Chronic Constipation: Facts vs. Myths
Learn how to relieve chronic constipation.
6 Keys to Relieving Chronic Constipation continued...
Don't ignore the urge to go. Peristalsis of the bowel -- the movements that trigger a bowel movement -- come and go. If you ignore this urge, you may lose the opportunity. The longer stool stays in the bowel, the harder it gets as more water is reabsorbed, and the more difficult it is to expel. The urge to defecate also increases after mealtime, so take advantage of your body's signals.
Because stress can interfere with relaxation of the whole body, including the bowels, it's important to use some type of relaxation technique daily. Satish Rao, MD, PhD, FRCP, professor of medicine and director of neurogastroenterology and GI motility at the University of Iowa, finds that many patients cannot push properly because they are too rushed and stressed. "They have too little time to take care of their bodies," says Rao.
Drink plenty of liquids. It's recommended that you drink at least eight glasses of liquid (preferably water) each day. Drink more on hot days and when you are exercising.
Bulk Up Your Diet
Dietary fiber and bulk fiber laxatives such as psyllium or methylcelluose -- taken with plenty of fluids -- work well for relieving chronic constipation. Harris H. McIlwain, a Tampa-based rheumatologist and author of the new book A Diet for a Pain-Free Life, believes that wheat bran is the most effective fiber in relieving chronic constipation. "Wheat bran adds bulk to the stool and increases the rate of movement of the stool through the bowel," says McIlwain.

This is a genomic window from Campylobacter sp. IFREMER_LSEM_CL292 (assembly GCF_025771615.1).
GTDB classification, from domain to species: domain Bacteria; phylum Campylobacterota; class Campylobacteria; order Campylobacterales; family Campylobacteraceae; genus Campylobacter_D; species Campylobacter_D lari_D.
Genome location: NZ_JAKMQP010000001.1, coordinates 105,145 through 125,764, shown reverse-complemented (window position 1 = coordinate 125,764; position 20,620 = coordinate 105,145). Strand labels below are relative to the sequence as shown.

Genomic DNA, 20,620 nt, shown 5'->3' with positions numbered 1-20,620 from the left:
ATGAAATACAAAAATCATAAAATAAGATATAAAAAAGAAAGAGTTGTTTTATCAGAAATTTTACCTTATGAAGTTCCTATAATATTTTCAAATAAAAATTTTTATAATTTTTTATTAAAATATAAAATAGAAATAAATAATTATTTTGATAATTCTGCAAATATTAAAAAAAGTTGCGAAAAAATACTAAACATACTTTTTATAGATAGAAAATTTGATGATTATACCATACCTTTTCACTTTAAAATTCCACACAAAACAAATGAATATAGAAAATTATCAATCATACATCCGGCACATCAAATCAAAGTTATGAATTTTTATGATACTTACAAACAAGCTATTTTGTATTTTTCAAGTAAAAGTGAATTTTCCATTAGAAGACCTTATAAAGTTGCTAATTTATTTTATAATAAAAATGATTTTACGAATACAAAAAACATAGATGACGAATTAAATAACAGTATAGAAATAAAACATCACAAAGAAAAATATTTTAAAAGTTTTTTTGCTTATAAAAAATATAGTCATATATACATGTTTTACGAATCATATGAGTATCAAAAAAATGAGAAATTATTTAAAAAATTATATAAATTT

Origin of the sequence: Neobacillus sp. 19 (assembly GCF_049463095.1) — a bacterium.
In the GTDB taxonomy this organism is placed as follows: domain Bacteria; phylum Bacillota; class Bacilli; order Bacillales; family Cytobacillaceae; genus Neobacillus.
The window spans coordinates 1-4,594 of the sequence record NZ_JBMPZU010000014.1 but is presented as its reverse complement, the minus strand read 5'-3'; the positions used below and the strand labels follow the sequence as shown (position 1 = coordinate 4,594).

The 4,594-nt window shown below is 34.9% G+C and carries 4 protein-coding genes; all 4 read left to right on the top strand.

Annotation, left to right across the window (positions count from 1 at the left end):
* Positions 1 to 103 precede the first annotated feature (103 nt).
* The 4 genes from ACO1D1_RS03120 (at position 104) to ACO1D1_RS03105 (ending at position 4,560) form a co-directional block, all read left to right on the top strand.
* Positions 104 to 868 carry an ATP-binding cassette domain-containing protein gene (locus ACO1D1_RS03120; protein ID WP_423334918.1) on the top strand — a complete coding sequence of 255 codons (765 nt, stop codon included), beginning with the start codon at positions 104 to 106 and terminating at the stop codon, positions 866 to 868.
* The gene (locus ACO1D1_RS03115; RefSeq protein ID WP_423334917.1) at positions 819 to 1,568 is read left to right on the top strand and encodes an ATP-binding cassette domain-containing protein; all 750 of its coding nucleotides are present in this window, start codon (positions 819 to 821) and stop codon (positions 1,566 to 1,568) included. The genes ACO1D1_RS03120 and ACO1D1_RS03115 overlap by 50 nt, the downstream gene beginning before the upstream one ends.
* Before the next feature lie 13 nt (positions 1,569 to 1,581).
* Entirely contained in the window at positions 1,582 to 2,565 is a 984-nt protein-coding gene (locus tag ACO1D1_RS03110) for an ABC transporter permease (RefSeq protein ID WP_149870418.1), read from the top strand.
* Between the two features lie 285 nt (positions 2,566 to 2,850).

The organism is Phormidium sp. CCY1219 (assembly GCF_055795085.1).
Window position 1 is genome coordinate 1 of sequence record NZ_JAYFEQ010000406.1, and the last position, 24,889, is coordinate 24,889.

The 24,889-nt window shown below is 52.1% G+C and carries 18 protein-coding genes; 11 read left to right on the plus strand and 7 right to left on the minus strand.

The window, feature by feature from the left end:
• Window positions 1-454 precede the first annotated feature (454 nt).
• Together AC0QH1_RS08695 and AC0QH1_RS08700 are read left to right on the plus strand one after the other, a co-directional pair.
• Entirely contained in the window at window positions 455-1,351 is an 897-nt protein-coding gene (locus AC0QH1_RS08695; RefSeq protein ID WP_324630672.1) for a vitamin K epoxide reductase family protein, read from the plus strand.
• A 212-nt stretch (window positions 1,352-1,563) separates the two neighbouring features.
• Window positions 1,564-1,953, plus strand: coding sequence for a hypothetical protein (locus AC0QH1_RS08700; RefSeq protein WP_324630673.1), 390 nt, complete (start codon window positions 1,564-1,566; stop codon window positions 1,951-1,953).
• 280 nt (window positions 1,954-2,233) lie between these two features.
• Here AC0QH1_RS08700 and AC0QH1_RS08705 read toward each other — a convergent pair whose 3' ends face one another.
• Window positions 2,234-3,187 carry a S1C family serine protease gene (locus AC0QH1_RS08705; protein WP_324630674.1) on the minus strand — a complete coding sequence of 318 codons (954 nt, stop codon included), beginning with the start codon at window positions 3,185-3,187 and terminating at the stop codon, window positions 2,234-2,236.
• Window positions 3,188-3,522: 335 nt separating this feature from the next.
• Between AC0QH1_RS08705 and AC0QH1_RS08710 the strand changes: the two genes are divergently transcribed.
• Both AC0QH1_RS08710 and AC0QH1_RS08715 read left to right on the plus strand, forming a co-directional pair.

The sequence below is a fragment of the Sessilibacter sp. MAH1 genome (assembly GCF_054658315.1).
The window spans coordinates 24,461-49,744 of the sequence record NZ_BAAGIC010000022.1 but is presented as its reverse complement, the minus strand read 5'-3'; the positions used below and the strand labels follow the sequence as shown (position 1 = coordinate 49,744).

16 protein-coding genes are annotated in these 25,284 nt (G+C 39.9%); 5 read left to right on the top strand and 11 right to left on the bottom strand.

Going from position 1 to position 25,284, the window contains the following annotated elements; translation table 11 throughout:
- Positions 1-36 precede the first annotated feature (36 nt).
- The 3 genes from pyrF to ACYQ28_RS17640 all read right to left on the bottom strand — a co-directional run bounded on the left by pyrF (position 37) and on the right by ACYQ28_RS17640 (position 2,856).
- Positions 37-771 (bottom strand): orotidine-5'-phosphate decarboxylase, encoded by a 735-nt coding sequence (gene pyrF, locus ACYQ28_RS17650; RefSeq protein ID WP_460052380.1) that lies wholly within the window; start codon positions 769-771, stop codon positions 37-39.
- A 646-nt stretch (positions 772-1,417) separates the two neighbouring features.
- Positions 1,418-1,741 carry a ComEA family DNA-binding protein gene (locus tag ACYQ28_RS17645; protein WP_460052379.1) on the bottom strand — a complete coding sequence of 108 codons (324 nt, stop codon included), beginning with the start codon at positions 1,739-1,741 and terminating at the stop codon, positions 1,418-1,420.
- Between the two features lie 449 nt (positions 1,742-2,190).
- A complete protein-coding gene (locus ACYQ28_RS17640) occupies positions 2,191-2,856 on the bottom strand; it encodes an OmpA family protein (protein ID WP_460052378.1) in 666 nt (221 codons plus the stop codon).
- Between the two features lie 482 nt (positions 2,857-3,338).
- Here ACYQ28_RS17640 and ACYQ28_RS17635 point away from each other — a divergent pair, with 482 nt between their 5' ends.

Talk to Your Doctor About Medications
Medications and laxatives can help relieve constipation, but they must be taken carefully and for short periods of time. Consult with your doctor before taking any medication.
Chronic Constipation: More Prevalent Today?
Are Americans becoming increasingly constipated? Rao says there's simply more awareness of constipation today.
"In the past, people who suffered with chronic constipation, diarrhea, irritable bowel syndrome, or even incontinence, kept it to themselves. They stayed at home much of the time and tolerated the uncomfortable symptoms," Rao tells WebMD. "Today's baby boomers are unwilling to accept problems like chronic constipation. They know that medical advances are excellent and these health issues can be successfully treated and resolved."